This estrangement between the two countries is unusual. Generally speaking, relations between Algeria and Tunisia have so far been homogenous. The two Maghreb countries have always agreed on Euro-Maghreb diplomacy, including support for Palestine, among other pan-Arab issues.  

Since Kais Saied dissolved parliament to assume 'full powers' under his person, the Tunisian president has fostered a diplomacy that not only includes Algeria and Libya, but has increasingly moved closer to Egypt and its president, Abdel Fattah al-Sisi. 

This rapprochement, which has been fostered by the hostility of both the Tunisian and Egyptian presidents towards Islamist parties, has helped the two countries to consolidate agreements on Arab policies. 

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PHOTO/REUTERS -  Abdel Fattah El-Sisi, the Egyptian President

In one meeting, Saied received Egyptian Prime Minister Moustafa Madbouli. In it, Saied noted that al-Sisi had "saved Egypt from a very dangerous period. President al-Sisi has shortened the deadlines and saved the Egyptian people a lot of time," he said, after al-Sisi executed a coup against the Islamist government of Mohamed Morsi. 

Tunisia has also reportedly been making diplomatic overtures to the United Arab Emirates and Saudi Arabia, which worries Algiers. In addition, Tunisia took the initiative at the UN Security Council to table a motion that, when passed, condemned Ethiopia's filling of the Renaissance Dam (GERD), a decision that Ethiopian Foreign Minister Demeke Mekonnen called "a mistake that will tarnish Tunisia's mandate as a non-permanent member of the Security Council". This position was welcomed by Egypt, unlike Algeria, Ethiopia's ally in the African G4, created after the EU-AU summit, which includes Nigeria and South Africa in addition to these two countries.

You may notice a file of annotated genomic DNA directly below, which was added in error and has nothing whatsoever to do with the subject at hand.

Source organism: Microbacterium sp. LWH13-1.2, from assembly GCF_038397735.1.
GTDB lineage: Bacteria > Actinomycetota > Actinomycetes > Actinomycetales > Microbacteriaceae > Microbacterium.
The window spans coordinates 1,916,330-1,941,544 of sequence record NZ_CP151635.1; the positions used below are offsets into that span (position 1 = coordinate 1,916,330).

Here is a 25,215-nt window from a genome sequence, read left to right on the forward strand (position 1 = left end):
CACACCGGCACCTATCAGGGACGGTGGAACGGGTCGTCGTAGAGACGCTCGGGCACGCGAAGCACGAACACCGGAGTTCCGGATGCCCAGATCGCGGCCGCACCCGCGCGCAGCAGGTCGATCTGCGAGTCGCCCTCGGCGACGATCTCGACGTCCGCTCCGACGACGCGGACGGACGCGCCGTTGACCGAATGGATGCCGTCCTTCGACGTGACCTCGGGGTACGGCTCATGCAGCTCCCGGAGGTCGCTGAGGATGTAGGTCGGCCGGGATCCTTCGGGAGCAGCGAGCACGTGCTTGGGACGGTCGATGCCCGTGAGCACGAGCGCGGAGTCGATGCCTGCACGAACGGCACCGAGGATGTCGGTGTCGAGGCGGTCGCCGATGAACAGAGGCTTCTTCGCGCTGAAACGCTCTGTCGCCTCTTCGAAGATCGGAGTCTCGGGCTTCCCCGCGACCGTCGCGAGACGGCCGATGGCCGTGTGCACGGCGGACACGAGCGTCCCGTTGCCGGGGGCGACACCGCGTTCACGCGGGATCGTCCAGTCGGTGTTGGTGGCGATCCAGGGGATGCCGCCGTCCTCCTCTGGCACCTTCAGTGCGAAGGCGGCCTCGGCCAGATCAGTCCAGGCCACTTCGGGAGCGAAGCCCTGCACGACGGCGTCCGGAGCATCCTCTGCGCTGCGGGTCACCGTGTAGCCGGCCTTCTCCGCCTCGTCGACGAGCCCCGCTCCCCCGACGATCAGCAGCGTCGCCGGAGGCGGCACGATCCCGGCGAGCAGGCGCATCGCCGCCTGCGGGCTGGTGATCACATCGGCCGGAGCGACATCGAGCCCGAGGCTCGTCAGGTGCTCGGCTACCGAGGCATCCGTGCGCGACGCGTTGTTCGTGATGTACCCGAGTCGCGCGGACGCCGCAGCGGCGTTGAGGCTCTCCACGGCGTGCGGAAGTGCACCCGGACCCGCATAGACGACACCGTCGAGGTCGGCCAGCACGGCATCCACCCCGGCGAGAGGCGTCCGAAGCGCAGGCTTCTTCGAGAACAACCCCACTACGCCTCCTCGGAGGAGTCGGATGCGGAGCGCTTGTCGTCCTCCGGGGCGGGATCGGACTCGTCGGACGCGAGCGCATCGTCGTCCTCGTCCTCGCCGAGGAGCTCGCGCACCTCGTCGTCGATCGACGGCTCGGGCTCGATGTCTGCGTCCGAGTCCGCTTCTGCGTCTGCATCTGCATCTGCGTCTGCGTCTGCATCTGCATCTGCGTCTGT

Moreover, Saied was one of the only North African presidents to condemn Russia's invasion of Ukraine at the UN. It should be noted that Moscow is one of Algiers' most important allies and there is significant military cooperation between the two countries, at a time when relations between Morocco and Algeria are broken, a situation that has led to an arms race between the two, the former with the support of Washington and the latter with that of Moscow.